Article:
I am always skeptical of "top" lists, such as the 100 Top Hospitals, top graduate schools, etc. It occurs to me the tools used to measure success often miss the point. Recently, Solucient released its inaugural list of the 100 Most-Improved Hospitals ("Leading the way," March 15, p. 26). Included in the list, under teaching hospitals with 200 or more acute-care beds, is Maryland General Hospital in Baltimore. People outside the Baltimore area may have been unaware of Maryland General's recent troubles, but locals have been inundated with news coverage of just how bad the lab at Maryland General is.
As Modern Healthcare reported last week, the president and CEO of the hospital and its laboratory director resigned in the wake of a debacle in which nearly 500 patients may have received incorrect results from HIV and hepatitis tests from June 2002 to August 2003 ("Flunking out," April 26, p. 17). The hospital faces the loss of Medicare funding if it doesn't submit a corrective action plan for ongoing problems with its laboratory services.
How exactly would that qualify one's organization to be included in a list of most-improved hospitals? I fail to see how that question can reasonably be answered. It does point out serious deficiencies in these rankings often relied on by consumers and others to make purchasing decisions regarding healthcare services.
Name withheld by request
Smart, not lazy
In response to your April 5 editorial, "Over-the-top outsourcing (p. 19)," I would like to point out a few facts that were not mentioned.
Many of our nation's hospitals do not and cannot attract the talented managers now required in the more competitive and difficult environment resulting from the Balanced Budget Act of 1997. Thanks to the BBA we now have antiquated infrastructure, restrictive and noncompetitive compensation levels and dysfunctional administrative structures-just to name a few problems.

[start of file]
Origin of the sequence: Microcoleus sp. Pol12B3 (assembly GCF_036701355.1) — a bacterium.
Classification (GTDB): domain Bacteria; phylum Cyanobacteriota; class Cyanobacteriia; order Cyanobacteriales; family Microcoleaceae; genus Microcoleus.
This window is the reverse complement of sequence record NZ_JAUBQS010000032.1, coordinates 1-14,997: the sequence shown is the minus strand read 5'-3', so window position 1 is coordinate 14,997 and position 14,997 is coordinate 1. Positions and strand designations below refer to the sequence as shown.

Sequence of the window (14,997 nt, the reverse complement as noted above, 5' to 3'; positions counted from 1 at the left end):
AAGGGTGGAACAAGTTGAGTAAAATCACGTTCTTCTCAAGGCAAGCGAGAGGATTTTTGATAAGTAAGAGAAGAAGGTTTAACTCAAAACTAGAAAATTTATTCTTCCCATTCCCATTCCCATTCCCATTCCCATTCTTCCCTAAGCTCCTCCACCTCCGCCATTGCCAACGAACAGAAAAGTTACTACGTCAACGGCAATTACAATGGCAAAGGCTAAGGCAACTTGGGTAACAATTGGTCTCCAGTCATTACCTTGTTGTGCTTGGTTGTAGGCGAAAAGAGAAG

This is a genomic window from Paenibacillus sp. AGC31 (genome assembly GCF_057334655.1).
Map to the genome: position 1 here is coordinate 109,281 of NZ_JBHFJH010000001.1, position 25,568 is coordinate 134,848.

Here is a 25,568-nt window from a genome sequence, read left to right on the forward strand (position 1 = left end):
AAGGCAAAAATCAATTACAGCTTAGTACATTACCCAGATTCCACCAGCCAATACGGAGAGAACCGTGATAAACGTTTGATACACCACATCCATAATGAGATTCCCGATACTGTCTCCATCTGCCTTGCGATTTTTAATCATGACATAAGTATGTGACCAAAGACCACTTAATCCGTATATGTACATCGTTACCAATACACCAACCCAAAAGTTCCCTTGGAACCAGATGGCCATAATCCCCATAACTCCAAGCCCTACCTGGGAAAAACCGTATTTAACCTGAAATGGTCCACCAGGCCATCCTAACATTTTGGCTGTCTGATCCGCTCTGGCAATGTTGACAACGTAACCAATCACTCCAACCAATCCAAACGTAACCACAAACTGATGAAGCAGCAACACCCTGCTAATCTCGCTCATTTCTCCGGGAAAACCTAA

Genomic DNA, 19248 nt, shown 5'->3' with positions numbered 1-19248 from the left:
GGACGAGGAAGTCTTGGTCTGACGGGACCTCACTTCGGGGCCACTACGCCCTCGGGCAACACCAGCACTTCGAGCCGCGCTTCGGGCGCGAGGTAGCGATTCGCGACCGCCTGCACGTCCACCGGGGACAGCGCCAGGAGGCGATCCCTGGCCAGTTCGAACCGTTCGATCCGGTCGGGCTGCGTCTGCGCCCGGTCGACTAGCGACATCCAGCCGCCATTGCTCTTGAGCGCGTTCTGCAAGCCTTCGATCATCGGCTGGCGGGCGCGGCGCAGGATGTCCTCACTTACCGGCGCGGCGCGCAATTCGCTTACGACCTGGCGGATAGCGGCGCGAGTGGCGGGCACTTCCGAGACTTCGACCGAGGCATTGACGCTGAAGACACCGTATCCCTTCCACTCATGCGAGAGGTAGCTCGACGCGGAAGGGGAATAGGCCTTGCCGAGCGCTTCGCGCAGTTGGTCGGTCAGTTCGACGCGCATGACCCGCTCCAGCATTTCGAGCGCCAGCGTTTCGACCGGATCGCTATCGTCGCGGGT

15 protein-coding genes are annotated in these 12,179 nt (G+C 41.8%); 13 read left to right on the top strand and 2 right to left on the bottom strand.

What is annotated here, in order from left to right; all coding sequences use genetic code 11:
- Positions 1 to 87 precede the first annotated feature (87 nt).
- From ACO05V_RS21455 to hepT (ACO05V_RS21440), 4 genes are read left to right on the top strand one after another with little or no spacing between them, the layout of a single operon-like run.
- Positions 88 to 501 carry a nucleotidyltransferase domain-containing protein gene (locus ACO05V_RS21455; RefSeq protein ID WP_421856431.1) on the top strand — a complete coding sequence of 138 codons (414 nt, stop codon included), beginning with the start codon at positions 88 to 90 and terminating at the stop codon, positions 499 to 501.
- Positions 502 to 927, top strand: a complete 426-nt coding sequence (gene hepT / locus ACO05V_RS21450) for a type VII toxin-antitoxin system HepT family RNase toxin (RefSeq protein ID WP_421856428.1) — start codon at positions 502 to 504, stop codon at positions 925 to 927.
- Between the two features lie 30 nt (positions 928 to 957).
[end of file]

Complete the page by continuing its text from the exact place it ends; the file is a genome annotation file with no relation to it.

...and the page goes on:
I have not met a single administrator who is an advocate of "outsourcing everything." However, I have met many smart (not lazy) hospital administrators who have differentiated the core competencies required to provide quality healthcare services in their hospitals from the specialized, often technical, services required to support those core competencies that can be more effectively and economically provided by outsourcing.
I do agree with you that outsourcing hospital functions as a quick fix is a mistake. However, outsourcing functions that are not a hospital's core competencies is just plain smart business-something other industries in our country figured out more than a decade ago.
Chief executive officer
Other U.S. prices high, too
I agree with the comments of Todd Sloane as to the issue of the U.S. healthcare system underwriting the cost of pharmaceuticals for other well-developed countries ("It's time to look at Rx pricing," March 15, p. 18). However, it should be pointed out that retail drug prices are merely part of a larger problem.
An additional and equally troublesome issue is the price discrepancies in the hospital market. Having worked extensively with Canadian hospitals, I can tell you that the prices for many hospital products, including pharmaceuticals, are dramatically lower than the prices available to hospitals in the U.S. Implants (hips, knees, pacemakers, etc.), for example, are also significantly less expensive in Canada. It seems this issue has been neglected because media attention has been focused on drugs.
Price differentials between U.S. hospitals and those throughout much of the rest of the world are a serious problem. Leveling prices worldwide would have a positive impact on the cost of healthcare in the U.S., but it would have a serious negative effect elsewhere. Since the vast majority of other countries fund their healthcare based on taxes (socialized medicine), every additional dollar of increase for supplies will result in an increase in taxes for the citizens of the countries affected.
I read and hear a lot about how high our healthcare costs are in relation to other countries. Could our "indirect funding" of the expenditures be one of the reasons for the difference?
This problem is long-standing and a solution is not one that should be rushed through Congress to appease voters in an election year. It should be pursued, however, as soon as possible.
Center for Modeling Optimal Outcomes